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a joint communique from somewhere in Meanland

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On Sunday Meanjin and Overland will share a launch of their December issues, and a Christmas party (though only one of us will get to keep the emu egg cup).

Our collaboration will continue throughout 2010 with a project called ‘Reading in an Age of Change’ (or Meanland). This joint project aims to create a constructive dialogue on how we, and future generations, will read. It will explore the challenges and opportunities facing literary culture in the twenty-first century—from digital publishing to copyright, from globalisation to the changing nature of reading. We will explore the new literary realities facing readers, writers and publishers, and reflect on and intervene into the changing nature of reading, writing and publishing—circumstances that, naturally, also implicate both Meanjin and Overland.

Collectively, Meanjin and Overland have a history of contributing to public debates. We are different but complementary—and we both want to drive, rather than react to, debate in this highly fluid new media landscape. By engaging in a year-long dialogue across a range of platforms—in print, online and through public events—the project will itself be a practical demonstration of the issues being explored and the ongoing relevance of literary journals. Throughout 2010, four articles will be published in each journal, one in each issue. Meanjin‘s first article, to be published in March, will be by McKenzie Wark: ‘Copyright, Copyleft, Copygift ‘. Overland will run an article by Margaret Simons on what reading will look like in fifteen years. We’ll produce the Meanland website: a unifying platform that will pull this dialogue together, the website will include all articles, podcasts and possibly video, thus creating a free, virtual resource for present and future readers, writers and publishers. Our readers will know that both journals have been doing some lively blogging on this subject.

We’ll be holding a public events program in partnership with The Wheeler Centre , which will kick off on 25 February and include panelists Sherman Young, Peter Craven, Margaret Simons and Marieke Hardy. We also hope to be involved in some collaborative work with the Centre for the Future of the Book and with the Sydney Writers Festival. Mooted, but unconfirmed guests over the year include Cory Doctorow. It’s still a work in progress, but we’re pretty excited about it. We’ll keep you posted on the details as they evolve.

Overland is a not-for-profit magazine with a proud history of supporting writers, and publishing ideas and voices often excluded from other places.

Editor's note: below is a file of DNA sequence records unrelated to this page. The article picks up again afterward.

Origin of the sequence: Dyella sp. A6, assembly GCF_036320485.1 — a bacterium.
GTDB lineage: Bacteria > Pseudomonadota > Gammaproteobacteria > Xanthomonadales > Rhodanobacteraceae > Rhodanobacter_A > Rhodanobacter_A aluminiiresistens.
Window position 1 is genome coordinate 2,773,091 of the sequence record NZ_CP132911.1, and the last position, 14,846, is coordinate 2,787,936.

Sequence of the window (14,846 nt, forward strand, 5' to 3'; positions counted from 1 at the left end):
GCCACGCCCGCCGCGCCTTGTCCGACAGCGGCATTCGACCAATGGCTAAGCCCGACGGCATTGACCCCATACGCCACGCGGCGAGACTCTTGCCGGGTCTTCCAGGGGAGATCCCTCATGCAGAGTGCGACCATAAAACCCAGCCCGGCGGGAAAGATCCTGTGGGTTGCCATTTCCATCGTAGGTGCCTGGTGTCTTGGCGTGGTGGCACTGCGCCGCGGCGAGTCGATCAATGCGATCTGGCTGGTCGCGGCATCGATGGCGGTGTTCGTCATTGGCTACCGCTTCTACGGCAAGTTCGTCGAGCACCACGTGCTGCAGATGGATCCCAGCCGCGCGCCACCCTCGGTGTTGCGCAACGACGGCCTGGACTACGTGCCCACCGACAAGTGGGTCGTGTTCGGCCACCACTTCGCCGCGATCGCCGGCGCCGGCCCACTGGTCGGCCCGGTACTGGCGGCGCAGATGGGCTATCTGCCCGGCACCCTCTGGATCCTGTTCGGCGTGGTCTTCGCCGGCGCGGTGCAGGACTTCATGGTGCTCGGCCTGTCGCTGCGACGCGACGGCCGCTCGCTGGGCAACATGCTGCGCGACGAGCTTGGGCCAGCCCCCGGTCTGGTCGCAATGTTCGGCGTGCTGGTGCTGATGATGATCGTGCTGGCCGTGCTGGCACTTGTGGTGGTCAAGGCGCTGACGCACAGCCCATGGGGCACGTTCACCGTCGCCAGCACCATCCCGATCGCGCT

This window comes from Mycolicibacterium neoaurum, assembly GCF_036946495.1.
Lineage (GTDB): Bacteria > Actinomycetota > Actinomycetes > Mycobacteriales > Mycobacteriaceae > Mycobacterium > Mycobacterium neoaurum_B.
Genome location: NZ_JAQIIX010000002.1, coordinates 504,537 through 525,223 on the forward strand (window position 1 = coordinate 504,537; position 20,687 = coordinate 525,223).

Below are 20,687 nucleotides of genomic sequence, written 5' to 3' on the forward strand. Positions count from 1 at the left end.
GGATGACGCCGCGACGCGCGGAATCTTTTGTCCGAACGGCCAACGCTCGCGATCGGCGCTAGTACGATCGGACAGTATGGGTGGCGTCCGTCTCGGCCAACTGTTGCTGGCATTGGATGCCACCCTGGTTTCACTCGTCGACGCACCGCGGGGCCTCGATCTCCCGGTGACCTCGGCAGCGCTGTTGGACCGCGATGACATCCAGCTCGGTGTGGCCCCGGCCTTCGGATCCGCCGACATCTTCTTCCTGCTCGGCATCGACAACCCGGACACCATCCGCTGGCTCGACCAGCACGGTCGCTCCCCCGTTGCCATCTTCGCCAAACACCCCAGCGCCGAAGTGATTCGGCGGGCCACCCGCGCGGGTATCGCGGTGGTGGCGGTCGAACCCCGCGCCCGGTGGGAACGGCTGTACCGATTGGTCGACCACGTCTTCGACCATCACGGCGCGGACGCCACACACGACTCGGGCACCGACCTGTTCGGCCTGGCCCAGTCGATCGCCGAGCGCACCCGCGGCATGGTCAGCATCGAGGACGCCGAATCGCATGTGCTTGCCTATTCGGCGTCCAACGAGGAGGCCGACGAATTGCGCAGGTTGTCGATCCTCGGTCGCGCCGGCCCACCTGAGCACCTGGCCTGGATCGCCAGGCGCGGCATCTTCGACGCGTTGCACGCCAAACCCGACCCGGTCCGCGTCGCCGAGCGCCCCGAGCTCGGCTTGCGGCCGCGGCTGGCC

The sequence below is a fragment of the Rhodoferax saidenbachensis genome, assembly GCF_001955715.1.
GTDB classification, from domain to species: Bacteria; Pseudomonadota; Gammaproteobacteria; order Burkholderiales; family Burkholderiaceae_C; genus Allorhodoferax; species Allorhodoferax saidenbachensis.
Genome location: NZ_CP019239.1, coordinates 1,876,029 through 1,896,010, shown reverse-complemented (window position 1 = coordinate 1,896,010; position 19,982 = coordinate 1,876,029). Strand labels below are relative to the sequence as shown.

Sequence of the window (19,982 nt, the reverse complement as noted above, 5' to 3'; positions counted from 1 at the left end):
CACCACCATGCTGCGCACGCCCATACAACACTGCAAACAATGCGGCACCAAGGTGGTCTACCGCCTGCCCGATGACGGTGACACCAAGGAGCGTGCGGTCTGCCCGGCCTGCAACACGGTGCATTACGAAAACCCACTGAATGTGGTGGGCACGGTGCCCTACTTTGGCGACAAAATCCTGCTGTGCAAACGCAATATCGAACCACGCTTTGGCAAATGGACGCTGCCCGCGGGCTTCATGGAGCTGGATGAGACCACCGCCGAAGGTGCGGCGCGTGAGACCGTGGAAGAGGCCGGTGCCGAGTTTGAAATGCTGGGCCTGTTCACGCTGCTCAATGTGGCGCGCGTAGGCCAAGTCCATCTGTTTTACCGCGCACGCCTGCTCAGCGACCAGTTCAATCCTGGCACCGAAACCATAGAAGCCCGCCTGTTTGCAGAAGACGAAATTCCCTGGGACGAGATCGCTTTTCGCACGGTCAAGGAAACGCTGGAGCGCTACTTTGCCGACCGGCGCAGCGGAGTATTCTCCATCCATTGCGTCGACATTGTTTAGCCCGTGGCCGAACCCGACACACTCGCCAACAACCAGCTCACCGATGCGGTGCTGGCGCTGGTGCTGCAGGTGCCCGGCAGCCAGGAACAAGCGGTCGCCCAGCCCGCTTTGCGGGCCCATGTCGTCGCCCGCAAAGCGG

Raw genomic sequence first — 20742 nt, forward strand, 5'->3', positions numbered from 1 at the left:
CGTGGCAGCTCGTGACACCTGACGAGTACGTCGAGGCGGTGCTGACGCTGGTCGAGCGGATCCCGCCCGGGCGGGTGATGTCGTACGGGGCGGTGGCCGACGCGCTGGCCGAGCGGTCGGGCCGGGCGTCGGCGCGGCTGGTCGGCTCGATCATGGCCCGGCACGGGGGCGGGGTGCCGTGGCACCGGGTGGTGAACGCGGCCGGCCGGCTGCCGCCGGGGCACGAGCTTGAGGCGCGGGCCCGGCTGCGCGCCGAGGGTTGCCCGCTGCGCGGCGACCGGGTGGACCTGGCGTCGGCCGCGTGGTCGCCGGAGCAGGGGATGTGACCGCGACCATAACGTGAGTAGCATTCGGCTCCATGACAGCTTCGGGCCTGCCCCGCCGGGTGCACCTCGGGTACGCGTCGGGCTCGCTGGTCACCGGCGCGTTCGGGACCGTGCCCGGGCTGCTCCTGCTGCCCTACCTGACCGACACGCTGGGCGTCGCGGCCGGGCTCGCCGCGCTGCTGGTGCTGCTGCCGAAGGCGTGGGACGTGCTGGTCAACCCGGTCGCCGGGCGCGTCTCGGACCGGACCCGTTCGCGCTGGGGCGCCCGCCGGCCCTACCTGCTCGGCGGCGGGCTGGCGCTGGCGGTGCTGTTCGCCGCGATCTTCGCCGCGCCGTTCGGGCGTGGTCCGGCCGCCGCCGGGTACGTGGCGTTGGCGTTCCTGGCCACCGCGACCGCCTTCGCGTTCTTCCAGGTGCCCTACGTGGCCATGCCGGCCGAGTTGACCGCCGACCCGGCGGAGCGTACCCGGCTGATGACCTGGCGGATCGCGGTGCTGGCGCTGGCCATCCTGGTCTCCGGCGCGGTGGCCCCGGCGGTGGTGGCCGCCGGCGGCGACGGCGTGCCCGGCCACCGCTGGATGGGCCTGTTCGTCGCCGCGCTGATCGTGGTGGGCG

Subscribe | Renew | Donate November 9–16 to support progressive literary culture for another year – and for the chance to win magnificent prizes!

Jeff Sparrow is the former editor of Overland. He is the co-author (with Jill Sparrow) of Radical Melbourne: A Secret History and Radical Melbourne 2: The Enemy Within, the editor (with Antony Loewenstein) of Left Turn: Essays for the New Left and the author of Communism: a love story, Killing: Misadventures in violence, and Money Shot: A Journey into Censorship and Porn.  On Twitter, he's @Jeff_Sparrow.

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Comments

  1. this is such a good way of talking about literature, from the perspective of readers. i know that my reading habits, and even my methods, have been altered by the net. eg. i could be reading 3 or 4 articles or feeds at once, and flit between the windows without even feeling very conscious of it. i sometimes get frustrated with print because i can’t click on links or read multiple works as easily, or because it sometimes seems formal or forced by comparison. maybe less dynamic?

    but in the same way, i much more often find writing on the internet too raw or disjointed or unfocused. even though i know it’s ‘the future’, i have a lot of trouble with twitter for this reason.

    i’m sure that proper internet-heads would find my browsing habits very old-fashioned, in that i read the same sites every day, they are mostly news and ‘culture’, i go to the physical site rather than having a reader, and i don’t tweet.

    and also, for some reason, i can read long works of non-fiction without becoming restless, but i hate to read fiction online! i always want a physical book to read if it’s a story. how strange!

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